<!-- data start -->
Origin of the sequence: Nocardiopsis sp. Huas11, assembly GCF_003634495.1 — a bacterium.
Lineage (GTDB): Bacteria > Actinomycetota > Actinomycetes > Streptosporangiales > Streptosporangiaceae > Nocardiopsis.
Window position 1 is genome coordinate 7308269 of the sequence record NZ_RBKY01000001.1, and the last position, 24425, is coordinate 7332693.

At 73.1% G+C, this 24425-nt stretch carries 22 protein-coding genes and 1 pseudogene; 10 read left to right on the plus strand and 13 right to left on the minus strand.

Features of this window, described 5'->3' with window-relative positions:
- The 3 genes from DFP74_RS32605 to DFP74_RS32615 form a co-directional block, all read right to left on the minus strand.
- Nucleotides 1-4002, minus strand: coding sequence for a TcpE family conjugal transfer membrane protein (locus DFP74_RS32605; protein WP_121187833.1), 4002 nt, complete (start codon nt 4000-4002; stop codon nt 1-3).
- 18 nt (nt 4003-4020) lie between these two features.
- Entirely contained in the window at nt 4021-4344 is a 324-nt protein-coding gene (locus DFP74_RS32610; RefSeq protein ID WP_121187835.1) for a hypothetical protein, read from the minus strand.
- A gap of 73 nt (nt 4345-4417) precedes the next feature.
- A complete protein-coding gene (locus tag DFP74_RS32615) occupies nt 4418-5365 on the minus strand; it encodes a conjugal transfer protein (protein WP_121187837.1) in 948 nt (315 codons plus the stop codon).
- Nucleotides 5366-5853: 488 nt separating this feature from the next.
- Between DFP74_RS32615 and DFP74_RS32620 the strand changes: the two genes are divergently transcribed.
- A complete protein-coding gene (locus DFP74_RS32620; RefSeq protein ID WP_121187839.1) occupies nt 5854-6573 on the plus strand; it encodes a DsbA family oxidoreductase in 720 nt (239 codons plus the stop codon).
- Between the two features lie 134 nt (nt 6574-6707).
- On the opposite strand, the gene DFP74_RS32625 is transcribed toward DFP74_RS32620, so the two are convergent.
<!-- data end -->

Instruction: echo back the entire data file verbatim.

Origin of the sequence: Nocardiopsis sp. Huas11, assembly GCF_003634495.1 — a bacterium.
Lineage (GTDB): Bacteria > Actinomycetota > Actinomycetes > Streptosporangiales > Streptosporangiaceae > Nocardiopsis.
Window position 1 is genome coordinate 7308269 of the sequence record NZ_RBKY01000001.1, and the last position, 24425, is coordinate 7332693.

At 73.1% G+C, this 24425-nt stretch carries 22 protein-coding genes and 1 pseudogene; 10 read left to right on the plus strand and 13 right to left on the minus strand.

Features of this window, described 5'->3' with window-relative positions:
- The 3 genes from DFP74_RS32605 to DFP74_RS32615 form a co-directional block, all read right to left on the minus strand.
- Nucleotides 1-4002, minus strand: coding sequence for a TcpE family conjugal transfer membrane protein (locus DFP74_RS32605; protein WP_121187833.1), 4002 nt, complete (start codon nt 4000-4002; stop codon nt 1-3).
- 18 nt (nt 4003-4020) lie between these two features.
- Entirely contained in the window at nt 4021-4344 is a 324-nt protein-coding gene (locus DFP74_RS32610; RefSeq protein ID WP_121187835.1) for a hypothetical protein, read from the minus strand.
- A gap of 73 nt (nt 4345-4417) precedes the next feature.
- A complete protein-coding gene (locus tag DFP74_RS32615) occupies nt 4418-5365 on the minus strand; it encodes a conjugal transfer protein (protein WP_121187837.1) in 948 nt (315 codons plus the stop codon).
- Nucleotides 5366-5853: 488 nt separating this feature from the next.
- Between DFP74_RS32615 and DFP74_RS32620 the strand changes: the two genes are divergently transcribed.
- A complete protein-coding gene (locus DFP74_RS32620; RefSeq protein ID WP_121187839.1) occupies nt 5854-6573 on the plus strand; it encodes a DsbA family oxidoreductase in 720 nt (239 codons plus the stop codon).
- Between the two features lie 134 nt (nt 6574-6707).
- On the opposite strand, the gene DFP74_RS32625 is transcribed toward DFP74_RS32620, so the two are convergent.